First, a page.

Kuwait is also an important market for Australian education and tourism services which build the people-to-people relationship. In 2021, there were around 350 Kuwaiti students studying at Australian universities, the majority on Kuwait Government scholarships. The establishment of the Australian University (formerly Australian College of Kuwait (ACK) in January 2022 and Box Hill College of Kuwait in 2007 has assisted in expanding educational links.

Up to 1,000 Australians reside in Kuwait, employed mainly in the education, banking, oil and gas and security industries. Australian companies with offices in Kuwait are predominately centred around engineering and construction management services, and education.

Kuwait's investments in Australia are estimated at over AU$12.6 billion (2022), including significant investments from KIA, and the Kuwait Foreign Petroleum Exploration Company (KUFPEC). Areas of investment include real estate, airports, hotels, banking, green energy generation and the oil and gas sector.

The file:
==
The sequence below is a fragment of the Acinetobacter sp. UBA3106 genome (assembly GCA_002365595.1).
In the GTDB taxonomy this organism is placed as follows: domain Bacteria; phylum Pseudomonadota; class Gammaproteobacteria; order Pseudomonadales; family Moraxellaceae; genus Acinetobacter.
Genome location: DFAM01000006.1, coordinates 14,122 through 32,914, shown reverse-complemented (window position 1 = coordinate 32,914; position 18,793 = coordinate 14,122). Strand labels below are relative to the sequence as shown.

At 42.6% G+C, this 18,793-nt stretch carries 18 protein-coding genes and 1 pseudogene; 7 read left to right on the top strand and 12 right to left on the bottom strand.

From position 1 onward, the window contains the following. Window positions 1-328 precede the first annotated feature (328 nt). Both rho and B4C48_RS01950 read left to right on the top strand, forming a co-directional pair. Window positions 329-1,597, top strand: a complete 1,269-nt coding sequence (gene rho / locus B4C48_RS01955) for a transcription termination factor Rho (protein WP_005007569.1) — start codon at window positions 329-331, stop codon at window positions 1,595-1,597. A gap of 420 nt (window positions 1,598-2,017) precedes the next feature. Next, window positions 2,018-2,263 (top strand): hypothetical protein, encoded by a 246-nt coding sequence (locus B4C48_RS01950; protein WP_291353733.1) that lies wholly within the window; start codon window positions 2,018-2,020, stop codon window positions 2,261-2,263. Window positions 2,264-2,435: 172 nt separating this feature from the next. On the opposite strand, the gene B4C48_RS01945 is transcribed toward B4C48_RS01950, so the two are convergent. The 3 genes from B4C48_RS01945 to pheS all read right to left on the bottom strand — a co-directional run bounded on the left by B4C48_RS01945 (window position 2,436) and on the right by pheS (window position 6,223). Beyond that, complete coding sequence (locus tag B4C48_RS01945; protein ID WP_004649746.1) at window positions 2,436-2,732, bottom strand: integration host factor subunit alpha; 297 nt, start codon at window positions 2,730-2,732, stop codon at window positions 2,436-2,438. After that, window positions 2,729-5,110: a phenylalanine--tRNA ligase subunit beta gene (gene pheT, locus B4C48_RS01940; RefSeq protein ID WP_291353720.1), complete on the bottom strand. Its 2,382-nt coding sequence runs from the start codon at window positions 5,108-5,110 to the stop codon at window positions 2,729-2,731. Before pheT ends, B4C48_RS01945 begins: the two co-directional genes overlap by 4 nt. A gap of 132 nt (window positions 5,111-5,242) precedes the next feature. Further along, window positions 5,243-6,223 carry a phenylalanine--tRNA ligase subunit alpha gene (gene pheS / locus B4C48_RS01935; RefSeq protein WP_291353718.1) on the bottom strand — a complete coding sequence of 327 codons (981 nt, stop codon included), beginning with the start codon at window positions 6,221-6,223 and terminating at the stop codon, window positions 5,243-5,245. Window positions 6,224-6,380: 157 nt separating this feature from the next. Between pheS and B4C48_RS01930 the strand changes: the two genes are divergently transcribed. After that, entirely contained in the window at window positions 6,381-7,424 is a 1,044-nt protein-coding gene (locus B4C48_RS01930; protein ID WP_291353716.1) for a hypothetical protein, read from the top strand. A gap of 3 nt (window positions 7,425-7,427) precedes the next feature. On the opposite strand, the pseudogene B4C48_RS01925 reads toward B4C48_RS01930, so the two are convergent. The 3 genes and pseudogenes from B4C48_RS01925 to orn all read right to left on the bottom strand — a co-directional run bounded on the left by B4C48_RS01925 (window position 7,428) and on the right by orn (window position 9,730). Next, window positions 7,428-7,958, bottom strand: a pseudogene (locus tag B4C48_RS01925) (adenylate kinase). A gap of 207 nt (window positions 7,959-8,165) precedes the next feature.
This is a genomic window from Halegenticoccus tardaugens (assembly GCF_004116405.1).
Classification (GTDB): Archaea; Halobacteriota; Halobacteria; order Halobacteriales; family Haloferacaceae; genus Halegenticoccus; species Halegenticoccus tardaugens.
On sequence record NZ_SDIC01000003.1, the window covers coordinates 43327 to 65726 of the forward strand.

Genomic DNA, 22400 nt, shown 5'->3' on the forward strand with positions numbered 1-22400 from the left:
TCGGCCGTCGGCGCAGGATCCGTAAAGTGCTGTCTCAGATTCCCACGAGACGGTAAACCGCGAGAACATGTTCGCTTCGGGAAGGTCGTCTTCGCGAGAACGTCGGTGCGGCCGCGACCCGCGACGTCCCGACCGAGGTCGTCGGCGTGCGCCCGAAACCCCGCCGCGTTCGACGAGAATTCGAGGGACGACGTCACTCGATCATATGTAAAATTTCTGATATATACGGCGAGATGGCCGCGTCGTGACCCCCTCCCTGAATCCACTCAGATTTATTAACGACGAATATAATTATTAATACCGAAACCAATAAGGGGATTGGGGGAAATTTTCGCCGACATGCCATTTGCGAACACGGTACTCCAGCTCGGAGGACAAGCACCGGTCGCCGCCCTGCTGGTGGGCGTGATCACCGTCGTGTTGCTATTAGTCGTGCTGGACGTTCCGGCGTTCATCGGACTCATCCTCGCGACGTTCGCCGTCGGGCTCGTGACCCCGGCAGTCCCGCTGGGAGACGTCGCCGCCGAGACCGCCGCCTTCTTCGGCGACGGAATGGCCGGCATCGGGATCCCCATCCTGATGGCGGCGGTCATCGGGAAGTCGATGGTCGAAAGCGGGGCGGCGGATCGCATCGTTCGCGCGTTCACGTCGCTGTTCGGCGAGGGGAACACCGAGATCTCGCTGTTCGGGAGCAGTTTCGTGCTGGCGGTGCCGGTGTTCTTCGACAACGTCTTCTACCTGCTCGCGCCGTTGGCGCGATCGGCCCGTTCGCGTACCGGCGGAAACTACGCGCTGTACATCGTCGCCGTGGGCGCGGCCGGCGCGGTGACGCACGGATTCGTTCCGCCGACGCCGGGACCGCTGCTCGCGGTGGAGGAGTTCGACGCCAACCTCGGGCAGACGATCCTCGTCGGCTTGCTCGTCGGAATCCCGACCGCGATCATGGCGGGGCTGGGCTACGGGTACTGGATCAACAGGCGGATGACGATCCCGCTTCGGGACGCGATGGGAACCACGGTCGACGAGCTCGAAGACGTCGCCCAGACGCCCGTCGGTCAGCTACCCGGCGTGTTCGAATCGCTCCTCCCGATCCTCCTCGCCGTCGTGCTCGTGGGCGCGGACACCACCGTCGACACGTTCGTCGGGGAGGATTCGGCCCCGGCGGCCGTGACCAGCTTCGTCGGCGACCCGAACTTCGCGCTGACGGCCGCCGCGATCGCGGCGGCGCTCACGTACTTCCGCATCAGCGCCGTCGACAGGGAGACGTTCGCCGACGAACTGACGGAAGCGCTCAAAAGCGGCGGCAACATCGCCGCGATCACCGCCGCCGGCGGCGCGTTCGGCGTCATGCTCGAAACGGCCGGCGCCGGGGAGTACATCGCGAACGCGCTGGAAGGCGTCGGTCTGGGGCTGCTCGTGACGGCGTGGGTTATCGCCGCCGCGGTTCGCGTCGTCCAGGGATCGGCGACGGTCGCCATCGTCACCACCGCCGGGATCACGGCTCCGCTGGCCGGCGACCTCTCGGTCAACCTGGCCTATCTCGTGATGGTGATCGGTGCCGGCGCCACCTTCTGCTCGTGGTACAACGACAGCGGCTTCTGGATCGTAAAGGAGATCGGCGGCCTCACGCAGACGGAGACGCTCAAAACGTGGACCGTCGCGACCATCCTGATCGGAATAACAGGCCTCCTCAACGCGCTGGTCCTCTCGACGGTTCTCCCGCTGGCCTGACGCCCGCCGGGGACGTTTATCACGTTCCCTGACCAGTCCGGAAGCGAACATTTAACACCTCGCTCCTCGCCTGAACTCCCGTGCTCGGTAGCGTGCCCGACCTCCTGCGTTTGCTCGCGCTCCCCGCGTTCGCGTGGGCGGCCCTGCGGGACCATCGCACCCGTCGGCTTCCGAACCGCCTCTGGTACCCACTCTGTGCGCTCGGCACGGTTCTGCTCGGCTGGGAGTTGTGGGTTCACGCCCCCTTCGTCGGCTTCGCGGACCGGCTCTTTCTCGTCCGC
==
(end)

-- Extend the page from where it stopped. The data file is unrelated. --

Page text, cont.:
There is considerable scope for Australia to develop further the bilateral commercial relationship with Kuwait. Kuwait's plans to develop infrastructure mega-projects and to diversify the skills base of its citizens represent significant opportunities for Australian companies. English is widely spoken, and Kuwait has low import tariffs and taxes. The number of Australian food and beverage products in Kuwait has increased in recent years. There is also scope for growth in sectors including agribusiness, infrastructure, education, and health services.

High level visits

  • January 2019: Parliamentary Delegation visited Kuwait
  • May 2018: The Hon David Littleproud, then-Minister for Agriculture and Water Resources visited Kuwait.
  • February 2018: The Hon Julie Bishop, then-Minister for Foreign Affairs visited Kuwait.